Rowland elected to lead the TML
by JOYANNA LOVE Banner Senior Staff Writer
Jun 24, 2014 | 803 views | 0 0 comments | 12 12 recommendations | email to a friend | print
Cleveland Mayor Tom Rowland
Cleveland Mayor Tom Rowland

Cleveland Mayor Tom Rowland became the first mayor in Tennessee Municipal League history to be elected to a second term during the annual conference today.

The organization has been around for 75 years.

The mayor officially accepted the position during a breakfast banquet at the Chattanooga Convention Center this morning.

The awards banquet was the final meeting of the annual conference that started Sunday.

In between meetings, Rowland’s wife, Sandra, sent an email to the Banner about the event.

According to the email, “Cleveland City Councilman David May, who served as first vice president, was scheduled to ascend to president, however stepped down due to business obligations.”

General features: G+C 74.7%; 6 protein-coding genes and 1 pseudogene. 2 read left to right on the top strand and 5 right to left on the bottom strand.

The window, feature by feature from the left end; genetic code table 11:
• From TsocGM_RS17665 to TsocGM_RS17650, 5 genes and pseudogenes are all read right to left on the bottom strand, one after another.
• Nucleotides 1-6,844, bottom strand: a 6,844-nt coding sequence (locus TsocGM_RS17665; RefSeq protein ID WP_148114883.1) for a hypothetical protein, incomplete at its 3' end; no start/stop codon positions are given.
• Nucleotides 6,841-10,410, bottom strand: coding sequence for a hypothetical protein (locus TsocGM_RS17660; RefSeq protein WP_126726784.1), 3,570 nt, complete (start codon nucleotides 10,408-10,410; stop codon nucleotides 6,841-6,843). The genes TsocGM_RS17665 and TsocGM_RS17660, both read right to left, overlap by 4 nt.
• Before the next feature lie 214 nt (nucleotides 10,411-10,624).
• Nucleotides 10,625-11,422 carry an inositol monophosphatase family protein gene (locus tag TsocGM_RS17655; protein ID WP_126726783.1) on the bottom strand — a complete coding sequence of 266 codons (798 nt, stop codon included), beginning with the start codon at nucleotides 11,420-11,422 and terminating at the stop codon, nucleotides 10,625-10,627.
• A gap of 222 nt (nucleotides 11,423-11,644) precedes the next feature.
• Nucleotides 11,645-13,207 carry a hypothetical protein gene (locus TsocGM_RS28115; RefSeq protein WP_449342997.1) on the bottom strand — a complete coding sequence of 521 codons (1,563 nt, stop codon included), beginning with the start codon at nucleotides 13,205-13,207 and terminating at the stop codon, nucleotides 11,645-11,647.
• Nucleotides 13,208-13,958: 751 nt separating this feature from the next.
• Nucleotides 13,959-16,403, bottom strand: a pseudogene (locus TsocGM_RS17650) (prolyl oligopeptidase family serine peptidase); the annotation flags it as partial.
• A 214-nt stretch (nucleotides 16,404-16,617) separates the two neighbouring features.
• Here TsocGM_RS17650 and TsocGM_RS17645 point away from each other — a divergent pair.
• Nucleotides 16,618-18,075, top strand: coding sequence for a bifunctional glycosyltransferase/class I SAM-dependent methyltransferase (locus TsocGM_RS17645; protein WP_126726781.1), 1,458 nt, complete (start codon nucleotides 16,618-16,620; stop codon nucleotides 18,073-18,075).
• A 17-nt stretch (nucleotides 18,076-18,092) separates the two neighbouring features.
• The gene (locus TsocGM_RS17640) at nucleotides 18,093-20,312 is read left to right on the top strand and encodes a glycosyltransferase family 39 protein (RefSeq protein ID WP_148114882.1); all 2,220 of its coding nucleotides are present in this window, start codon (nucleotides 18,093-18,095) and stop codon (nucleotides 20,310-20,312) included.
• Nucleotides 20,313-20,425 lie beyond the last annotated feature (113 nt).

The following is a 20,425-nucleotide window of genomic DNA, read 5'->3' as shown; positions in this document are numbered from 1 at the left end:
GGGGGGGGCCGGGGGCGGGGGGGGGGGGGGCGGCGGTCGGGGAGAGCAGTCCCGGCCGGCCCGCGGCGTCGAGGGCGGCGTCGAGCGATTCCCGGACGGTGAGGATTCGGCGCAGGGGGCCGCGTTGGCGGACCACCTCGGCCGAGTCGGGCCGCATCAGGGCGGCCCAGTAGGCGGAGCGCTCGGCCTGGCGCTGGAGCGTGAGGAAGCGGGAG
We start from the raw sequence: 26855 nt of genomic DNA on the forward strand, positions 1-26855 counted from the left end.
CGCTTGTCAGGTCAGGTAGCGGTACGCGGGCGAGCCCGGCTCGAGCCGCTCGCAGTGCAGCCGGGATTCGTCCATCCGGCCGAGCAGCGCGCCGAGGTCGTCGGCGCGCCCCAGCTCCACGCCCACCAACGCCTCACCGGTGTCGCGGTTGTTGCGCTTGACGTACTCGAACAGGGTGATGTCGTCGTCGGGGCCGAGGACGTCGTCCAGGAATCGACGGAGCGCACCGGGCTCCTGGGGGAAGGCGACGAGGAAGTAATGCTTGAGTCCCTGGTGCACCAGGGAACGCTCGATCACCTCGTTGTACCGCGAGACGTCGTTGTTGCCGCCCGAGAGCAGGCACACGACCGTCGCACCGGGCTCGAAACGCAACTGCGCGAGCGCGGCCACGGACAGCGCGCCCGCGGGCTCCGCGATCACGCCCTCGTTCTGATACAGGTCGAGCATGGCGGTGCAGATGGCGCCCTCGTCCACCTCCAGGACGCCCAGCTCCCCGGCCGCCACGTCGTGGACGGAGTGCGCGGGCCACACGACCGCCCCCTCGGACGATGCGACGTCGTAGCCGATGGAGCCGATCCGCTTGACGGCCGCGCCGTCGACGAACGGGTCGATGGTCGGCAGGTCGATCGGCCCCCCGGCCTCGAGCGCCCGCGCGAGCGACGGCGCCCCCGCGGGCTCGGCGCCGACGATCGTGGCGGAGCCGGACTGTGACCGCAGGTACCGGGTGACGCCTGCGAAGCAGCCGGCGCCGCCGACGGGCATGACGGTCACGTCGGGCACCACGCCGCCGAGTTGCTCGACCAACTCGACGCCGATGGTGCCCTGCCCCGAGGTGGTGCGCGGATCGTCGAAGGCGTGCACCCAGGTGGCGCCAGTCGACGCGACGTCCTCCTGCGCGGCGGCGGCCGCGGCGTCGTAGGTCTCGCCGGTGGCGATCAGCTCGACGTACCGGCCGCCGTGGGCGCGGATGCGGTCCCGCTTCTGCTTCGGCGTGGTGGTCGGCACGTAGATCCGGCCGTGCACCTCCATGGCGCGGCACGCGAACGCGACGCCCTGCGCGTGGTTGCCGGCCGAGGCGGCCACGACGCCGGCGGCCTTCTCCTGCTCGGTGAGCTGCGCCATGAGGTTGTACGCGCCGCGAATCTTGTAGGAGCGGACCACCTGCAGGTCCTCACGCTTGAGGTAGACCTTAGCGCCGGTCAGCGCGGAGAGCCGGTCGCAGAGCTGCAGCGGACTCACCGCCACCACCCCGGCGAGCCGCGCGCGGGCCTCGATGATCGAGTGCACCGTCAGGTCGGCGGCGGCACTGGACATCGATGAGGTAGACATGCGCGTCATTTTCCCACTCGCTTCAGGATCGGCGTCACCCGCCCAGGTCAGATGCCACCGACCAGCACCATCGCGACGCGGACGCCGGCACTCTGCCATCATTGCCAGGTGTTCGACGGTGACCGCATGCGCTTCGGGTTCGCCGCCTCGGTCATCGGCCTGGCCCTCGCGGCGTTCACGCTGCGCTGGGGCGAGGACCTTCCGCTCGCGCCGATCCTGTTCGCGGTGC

Representatives of more than 500 Tennessee cities select the president. Rowland was voted in unanimously after being presented by the nominating committee.

Rowland served as president of the organization in 2002.

City manager Janice Casteel will also serve on the TML board of directors in her role as president of Tennessee City Managers Association for one year.

Rowland also serves as vice chairman for the Tennessee Municipal Bond Fund board and is a member of the Tennessee Risk Management Pool board. The two boards are a part of TML’s work.

Rowland’s historic second term comes at the end of Huntingdon Mayor Dale Kelley’s term.

The conference serves as a time for city government leaders from across the state to come together for informational sessions and networking. Topics this year included a mixed drink tax, annexation and wine in grocery stores. Risk leadership advice and other best practices were also addressed.

According to the TML website, “The league's primary function is to work with the Tennessee General Assembly on behalf of city governments, promoting legislation helpful to cities, and opposing legislation harmful to cities.”

Details from the conference will be included in Wednesday’s edition of the Cleveland Daily Banner.